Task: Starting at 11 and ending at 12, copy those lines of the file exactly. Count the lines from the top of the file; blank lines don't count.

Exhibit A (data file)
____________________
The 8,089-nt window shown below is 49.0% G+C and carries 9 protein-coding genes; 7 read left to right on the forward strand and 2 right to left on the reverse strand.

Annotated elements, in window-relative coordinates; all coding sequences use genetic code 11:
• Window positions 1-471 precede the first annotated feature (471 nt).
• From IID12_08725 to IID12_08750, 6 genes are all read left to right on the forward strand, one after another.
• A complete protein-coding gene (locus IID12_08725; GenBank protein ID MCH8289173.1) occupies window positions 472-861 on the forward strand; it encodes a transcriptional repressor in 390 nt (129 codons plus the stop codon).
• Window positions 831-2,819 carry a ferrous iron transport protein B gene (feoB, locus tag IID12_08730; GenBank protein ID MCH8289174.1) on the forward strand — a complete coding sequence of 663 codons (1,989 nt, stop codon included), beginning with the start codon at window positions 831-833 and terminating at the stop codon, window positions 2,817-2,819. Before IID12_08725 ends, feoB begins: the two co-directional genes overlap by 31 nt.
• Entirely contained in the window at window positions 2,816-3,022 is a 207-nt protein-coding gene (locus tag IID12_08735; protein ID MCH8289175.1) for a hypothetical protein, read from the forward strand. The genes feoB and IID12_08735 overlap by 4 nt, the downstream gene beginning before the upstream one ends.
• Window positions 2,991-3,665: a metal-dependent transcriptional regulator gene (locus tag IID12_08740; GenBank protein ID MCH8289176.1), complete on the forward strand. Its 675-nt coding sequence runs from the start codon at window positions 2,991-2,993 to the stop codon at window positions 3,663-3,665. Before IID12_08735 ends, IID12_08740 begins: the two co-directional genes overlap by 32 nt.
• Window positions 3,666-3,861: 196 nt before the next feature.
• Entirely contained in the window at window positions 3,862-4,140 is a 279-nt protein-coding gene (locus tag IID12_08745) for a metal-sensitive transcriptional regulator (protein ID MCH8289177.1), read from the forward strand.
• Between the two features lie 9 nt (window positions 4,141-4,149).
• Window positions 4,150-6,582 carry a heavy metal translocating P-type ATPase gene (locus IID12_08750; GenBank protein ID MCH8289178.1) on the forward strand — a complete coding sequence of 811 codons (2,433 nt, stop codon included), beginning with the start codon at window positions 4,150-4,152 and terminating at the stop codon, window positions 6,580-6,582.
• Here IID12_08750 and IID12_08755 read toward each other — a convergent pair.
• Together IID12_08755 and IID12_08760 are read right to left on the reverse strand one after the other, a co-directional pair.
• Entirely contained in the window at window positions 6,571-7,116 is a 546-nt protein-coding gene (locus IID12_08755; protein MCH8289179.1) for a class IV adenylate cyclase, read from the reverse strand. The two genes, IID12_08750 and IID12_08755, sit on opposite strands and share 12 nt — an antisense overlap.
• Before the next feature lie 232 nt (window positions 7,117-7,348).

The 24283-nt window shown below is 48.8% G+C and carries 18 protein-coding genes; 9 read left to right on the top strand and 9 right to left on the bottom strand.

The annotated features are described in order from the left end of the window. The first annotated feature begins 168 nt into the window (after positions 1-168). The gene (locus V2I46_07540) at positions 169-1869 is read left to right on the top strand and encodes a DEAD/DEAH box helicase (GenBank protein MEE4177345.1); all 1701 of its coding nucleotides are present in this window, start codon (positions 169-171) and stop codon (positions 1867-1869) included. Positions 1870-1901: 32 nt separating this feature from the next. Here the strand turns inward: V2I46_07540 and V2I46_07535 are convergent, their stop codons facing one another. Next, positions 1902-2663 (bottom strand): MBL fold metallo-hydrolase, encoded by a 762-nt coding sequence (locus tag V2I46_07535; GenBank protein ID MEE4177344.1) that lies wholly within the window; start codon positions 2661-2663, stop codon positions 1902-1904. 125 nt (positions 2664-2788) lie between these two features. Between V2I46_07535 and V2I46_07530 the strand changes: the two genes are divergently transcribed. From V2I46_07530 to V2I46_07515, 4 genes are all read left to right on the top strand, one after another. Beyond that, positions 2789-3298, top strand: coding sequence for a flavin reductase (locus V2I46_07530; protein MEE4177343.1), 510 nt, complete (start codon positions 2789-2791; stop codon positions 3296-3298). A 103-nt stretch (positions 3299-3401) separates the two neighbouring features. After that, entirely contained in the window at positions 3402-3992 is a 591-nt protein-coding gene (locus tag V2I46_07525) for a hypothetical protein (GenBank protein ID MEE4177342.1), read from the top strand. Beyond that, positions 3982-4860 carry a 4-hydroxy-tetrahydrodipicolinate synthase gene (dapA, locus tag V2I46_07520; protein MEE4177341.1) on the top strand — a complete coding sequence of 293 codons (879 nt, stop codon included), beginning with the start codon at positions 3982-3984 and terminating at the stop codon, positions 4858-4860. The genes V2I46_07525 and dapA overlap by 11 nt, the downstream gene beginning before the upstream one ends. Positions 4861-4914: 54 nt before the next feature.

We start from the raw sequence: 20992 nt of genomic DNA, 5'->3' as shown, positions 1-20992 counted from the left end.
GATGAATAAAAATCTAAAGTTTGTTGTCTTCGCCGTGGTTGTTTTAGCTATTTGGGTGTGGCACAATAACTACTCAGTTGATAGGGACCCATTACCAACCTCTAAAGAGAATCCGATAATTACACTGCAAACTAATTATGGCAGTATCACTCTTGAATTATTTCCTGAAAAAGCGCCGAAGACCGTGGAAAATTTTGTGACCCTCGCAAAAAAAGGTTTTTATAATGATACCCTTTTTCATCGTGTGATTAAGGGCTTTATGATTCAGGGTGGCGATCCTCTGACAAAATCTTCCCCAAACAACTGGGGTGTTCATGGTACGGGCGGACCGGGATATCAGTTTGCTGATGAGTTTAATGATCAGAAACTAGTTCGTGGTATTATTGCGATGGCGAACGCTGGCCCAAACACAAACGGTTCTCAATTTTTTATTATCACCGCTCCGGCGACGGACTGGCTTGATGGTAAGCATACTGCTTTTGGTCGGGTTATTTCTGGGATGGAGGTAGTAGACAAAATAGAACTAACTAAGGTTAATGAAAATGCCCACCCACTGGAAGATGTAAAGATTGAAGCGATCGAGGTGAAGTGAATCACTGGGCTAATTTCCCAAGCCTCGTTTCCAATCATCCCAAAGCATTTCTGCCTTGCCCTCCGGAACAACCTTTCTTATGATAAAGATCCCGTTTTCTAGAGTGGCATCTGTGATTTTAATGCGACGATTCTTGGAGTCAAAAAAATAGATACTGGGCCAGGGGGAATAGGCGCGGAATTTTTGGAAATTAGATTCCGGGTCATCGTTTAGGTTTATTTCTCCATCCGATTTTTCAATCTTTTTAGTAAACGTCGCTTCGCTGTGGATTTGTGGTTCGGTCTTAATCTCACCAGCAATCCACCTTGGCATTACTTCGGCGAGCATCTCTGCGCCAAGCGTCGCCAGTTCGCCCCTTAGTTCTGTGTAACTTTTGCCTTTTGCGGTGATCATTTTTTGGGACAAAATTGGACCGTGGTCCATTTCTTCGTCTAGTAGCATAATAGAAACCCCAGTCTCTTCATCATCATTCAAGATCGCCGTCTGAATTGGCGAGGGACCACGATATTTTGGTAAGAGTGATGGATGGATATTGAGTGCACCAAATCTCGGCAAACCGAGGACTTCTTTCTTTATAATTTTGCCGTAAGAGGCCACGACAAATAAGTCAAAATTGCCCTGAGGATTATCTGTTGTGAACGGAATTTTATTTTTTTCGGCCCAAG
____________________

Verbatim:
• Between the two features lie 9 nt (window positions 4,141-4,149).
• Window positions 4,150-6,582 carry a heavy metal translocating P-type ATPase gene (locus IID12_08750; GenBank protein ID MCH8289178.1) on the forward strand — a complete coding sequence of 811 codons (2,433 nt, stop codon included), beginning with the start codon at window positions 4,150-4,152 and terminating at the stop codon, window positions 6,580-6,582.